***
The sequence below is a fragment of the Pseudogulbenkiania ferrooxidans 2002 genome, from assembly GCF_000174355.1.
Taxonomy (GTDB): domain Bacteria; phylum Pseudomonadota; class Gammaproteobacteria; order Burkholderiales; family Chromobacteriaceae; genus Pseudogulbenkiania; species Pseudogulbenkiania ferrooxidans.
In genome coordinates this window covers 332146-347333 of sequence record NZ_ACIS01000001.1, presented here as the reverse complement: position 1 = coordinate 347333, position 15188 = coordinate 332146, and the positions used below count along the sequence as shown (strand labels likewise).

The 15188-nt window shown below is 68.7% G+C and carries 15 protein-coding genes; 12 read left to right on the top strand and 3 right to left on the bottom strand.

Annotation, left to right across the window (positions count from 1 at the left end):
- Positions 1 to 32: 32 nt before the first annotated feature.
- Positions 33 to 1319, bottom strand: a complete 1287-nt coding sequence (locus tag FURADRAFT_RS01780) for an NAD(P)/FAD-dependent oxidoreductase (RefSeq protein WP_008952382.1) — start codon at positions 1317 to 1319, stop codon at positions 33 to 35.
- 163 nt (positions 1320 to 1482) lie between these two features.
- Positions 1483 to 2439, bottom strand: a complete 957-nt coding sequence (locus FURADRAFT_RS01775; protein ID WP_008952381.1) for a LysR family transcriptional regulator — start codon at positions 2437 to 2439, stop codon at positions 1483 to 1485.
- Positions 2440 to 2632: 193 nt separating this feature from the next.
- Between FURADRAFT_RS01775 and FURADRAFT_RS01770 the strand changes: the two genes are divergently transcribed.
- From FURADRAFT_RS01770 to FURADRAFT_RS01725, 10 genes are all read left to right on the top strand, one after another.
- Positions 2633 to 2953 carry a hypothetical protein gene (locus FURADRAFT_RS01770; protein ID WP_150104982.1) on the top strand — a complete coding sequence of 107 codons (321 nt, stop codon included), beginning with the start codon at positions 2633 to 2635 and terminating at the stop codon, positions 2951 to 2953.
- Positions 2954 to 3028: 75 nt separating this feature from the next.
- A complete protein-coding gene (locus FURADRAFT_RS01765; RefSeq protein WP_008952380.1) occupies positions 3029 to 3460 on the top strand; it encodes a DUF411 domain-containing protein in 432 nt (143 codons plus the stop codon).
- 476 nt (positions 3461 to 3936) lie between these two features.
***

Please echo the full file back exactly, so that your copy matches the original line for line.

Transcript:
The sequence below is a fragment of the Pseudogulbenkiania ferrooxidans 2002 genome, from assembly GCF_000174355.1.
Taxonomy (GTDB): domain Bacteria; phylum Pseudomonadota; class Gammaproteobacteria; order Burkholderiales; family Chromobacteriaceae; genus Pseudogulbenkiania; species Pseudogulbenkiania ferrooxidans.
In genome coordinates this window covers 332146-347333 of sequence record NZ_ACIS01000001.1, presented here as the reverse complement: position 1 = coordinate 347333, position 15188 = coordinate 332146, and the positions used below count along the sequence as shown (strand labels likewise).

The 15188-nt window shown below is 68.7% G+C and carries 15 protein-coding genes; 12 read left to right on the top strand and 3 right to left on the bottom strand.

Annotation, left to right across the window (positions count from 1 at the left end):
- Positions 1 to 32: 32 nt before the first annotated feature.
- Positions 33 to 1319, bottom strand: a complete 1287-nt coding sequence (locus tag FURADRAFT_RS01780) for an NAD(P)/FAD-dependent oxidoreductase (RefSeq protein WP_008952382.1) — start codon at positions 1317 to 1319, stop codon at positions 33 to 35.
- 163 nt (positions 1320 to 1482) lie between these two features.
- Positions 1483 to 2439, bottom strand: a complete 957-nt coding sequence (locus FURADRAFT_RS01775; protein ID WP_008952381.1) for a LysR family transcriptional regulator — start codon at positions 2437 to 2439, stop codon at positions 1483 to 1485.
- Positions 2440 to 2632: 193 nt separating this feature from the next.
- Between FURADRAFT_RS01775 and FURADRAFT_RS01770 the strand changes: the two genes are divergently transcribed.
- From FURADRAFT_RS01770 to FURADRAFT_RS01725, 10 genes are all read left to right on the top strand, one after another.
- Positions 2633 to 2953 carry a hypothetical protein gene (locus FURADRAFT_RS01770; protein ID WP_150104982.1) on the top strand — a complete coding sequence of 107 codons (321 nt, stop codon included), beginning with the start codon at positions 2633 to 2635 and terminating at the stop codon, positions 2951 to 2953.
- Positions 2954 to 3028: 75 nt separating this feature from the next.
- A complete protein-coding gene (locus FURADRAFT_RS01765; RefSeq protein WP_008952380.1) occupies positions 3029 to 3460 on the top strand; it encodes a DUF411 domain-containing protein in 432 nt (143 codons plus the stop codon).
- 476 nt (positions 3461 to 3936) lie between these two features.